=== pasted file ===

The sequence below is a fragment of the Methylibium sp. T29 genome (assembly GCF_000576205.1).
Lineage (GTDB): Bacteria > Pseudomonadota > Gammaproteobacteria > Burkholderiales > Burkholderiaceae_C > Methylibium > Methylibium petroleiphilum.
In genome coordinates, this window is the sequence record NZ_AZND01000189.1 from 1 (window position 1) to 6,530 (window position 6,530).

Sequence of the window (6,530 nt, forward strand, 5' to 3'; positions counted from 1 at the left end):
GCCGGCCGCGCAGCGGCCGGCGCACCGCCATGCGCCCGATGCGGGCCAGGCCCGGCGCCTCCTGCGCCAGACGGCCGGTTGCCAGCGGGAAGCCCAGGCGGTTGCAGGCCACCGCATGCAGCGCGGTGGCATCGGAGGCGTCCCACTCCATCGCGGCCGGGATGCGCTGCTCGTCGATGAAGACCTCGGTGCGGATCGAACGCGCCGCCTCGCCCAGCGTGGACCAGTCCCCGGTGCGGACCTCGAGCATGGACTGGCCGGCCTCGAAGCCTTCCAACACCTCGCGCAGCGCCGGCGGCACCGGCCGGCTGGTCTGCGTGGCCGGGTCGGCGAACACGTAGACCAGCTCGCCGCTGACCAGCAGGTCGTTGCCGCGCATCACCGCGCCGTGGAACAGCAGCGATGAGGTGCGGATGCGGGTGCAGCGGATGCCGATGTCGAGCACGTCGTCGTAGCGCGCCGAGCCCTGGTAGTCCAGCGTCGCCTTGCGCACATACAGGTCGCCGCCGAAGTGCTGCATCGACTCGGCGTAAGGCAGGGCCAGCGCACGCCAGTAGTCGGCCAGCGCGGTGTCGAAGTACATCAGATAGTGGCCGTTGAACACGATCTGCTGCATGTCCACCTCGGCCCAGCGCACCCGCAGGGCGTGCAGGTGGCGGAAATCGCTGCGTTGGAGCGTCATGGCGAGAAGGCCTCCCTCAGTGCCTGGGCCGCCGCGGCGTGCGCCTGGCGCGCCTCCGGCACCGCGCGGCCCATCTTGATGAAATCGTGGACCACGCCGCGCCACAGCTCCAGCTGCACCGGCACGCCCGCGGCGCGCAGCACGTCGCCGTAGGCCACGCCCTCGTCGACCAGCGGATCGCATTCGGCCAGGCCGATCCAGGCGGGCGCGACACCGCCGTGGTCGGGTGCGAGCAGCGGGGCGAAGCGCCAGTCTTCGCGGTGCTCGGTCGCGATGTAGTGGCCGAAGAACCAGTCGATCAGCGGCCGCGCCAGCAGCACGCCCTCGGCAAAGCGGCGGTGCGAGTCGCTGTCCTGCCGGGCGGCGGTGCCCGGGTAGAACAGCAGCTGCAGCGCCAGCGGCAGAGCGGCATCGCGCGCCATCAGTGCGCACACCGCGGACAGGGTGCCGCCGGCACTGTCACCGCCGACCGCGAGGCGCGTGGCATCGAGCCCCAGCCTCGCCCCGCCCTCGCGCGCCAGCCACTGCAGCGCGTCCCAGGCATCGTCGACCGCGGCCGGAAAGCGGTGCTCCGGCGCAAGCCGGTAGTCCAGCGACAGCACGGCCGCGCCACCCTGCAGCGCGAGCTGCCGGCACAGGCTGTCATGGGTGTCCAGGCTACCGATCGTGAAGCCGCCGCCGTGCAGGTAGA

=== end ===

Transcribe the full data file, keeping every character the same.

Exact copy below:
The sequence below is a fragment of the Methylibium sp. T29 genome (assembly GCF_000576205.1).
Lineage (GTDB): Bacteria > Pseudomonadota > Gammaproteobacteria > Burkholderiales > Burkholderiaceae_C > Methylibium > Methylibium petroleiphilum.
In genome coordinates, this window is the sequence record NZ_AZND01000189.1 from 1 (window position 1) to 6,530 (window position 6,530).

Sequence of the window (6,530 nt, forward strand, 5' to 3'; positions counted from 1 at the left end):
GCCGGCCGCGCAGCGGCCGGCGCACCGCCATGCGCCCGATGCGGGCCAGGCCCGGCGCCTCCTGCGCCAGACGGCCGGTTGCCAGCGGGAAGCCCAGGCGGTTGCAGGCCACCGCATGCAGCGCGGTGGCATCGGAGGCGTCCCACTCCATCGCGGCCGGGATGCGCTGCTCGTCGATGAAGACCTCGGTGCGGATCGAACGCGCCGCCTCGCCCAGCGTGGACCAGTCCCCGGTGCGGACCTCGAGCATGGACTGGCCGGCCTCGAAGCCTTCCAACACCTCGCGCAGCGCCGGCGGCACCGGCCGGCTGGTCTGCGTGGCCGGGTCGGCGAACACGTAGACCAGCTCGCCGCTGACCAGCAGGTCGTTGCCGCGCATCACCGCGCCGTGGAACAGCAGCGATGAGGTGCGGATGCGGGTGCAGCGGATGCCGATGTCGAGCACGTCGTCGTAGCGCGCCGAGCCCTGGTAGTCCAGCGTCGCCTTGCGCACATACAGGTCGCCGCCGAAGTGCTGCATCGACTCGGCGTAAGGCAGGGCCAGCGCACGCCAGTAGTCGGCCAGCGCGGTGTCGAAGTACATCAGATAGTGGCCGTTGAACACGATCTGCTGCATGTCCACCTCGGCCCAGCGCACCCGCAGGGCGTGCAGGTGGCGGAAATCGCTGCGTTGGAGCGTCATGGCGAGAAGGCCTCCCTCAGTGCCTGGGCCGCCGCGGCGTGCGCCTGGCGCGCCTCCGGCACCGCGCGGCCCATCTTGATGAAATCGTGGACCACGCCGCGCCACAGCTCCAGCTGCACCGGCACGCCCGCGGCGCGCAGCACGTCGCCGTAGGCCACGCCCTCGTCGACCAGCGGATCGCATTCGGCCAGGCCGATCCAGGCGGGCGCGACACCGCCGTGGTCGGGTGCGAGCAGCGGGGCGAAGCGCCAGTCTTCGCGGTGCTCGGTCGCGATGTAGTGGCCGAAGAACCAGTCGATCAGCGGCCGCGCCAGCAGCACGCCCTCGGCAAAGCGGCGGTGCGAGTCGCTGTCCTGCCGGGCGGCGGTGCCCGGGTAGAACAGCAGCTGCAGCGCCAGCGGCAGAGCGGCATCGCGCGCCATCAGTGCGCACACCGCGGACAGGGTGCCGCCGGCACTGTCACCGCCGACCGCGAGGCGCGTGGCATCGAGCCCCAGCCTCGCCCCGCCCTCGCGCGCCAGCCACTGCAGCGCGTCCCAGGCATCGTCGACCGCGGCCGGAAAGCGGTGCTCCGGCGCAAGCCGGTAGTCCAGCGACAGCACGGCCGCGCCACCCTGCAGCGCGAGCTGCCGGCACAGGCTGTCATGGGTGTCCAGGCTACCGATCGTGAAGCCGCCGCCGTGCAGGTAGA